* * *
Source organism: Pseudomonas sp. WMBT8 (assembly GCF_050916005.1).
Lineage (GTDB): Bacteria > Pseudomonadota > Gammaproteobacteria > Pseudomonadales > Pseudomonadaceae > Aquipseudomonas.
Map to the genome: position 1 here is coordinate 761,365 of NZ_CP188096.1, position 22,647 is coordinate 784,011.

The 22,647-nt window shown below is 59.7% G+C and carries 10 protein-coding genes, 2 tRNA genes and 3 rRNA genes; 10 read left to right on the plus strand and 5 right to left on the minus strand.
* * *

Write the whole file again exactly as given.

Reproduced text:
Source organism: Pseudomonas sp. WMBT8 (assembly GCF_050916005.1).
Lineage (GTDB): Bacteria > Pseudomonadota > Gammaproteobacteria > Pseudomonadales > Pseudomonadaceae > Aquipseudomonas.
Map to the genome: position 1 here is coordinate 761,365 of NZ_CP188096.1, position 22,647 is coordinate 784,011.

The 22,647-nt window shown below is 59.7% G+C and carries 10 protein-coding genes, 2 tRNA genes and 3 rRNA genes; 10 read left to right on the plus strand and 5 right to left on the minus strand.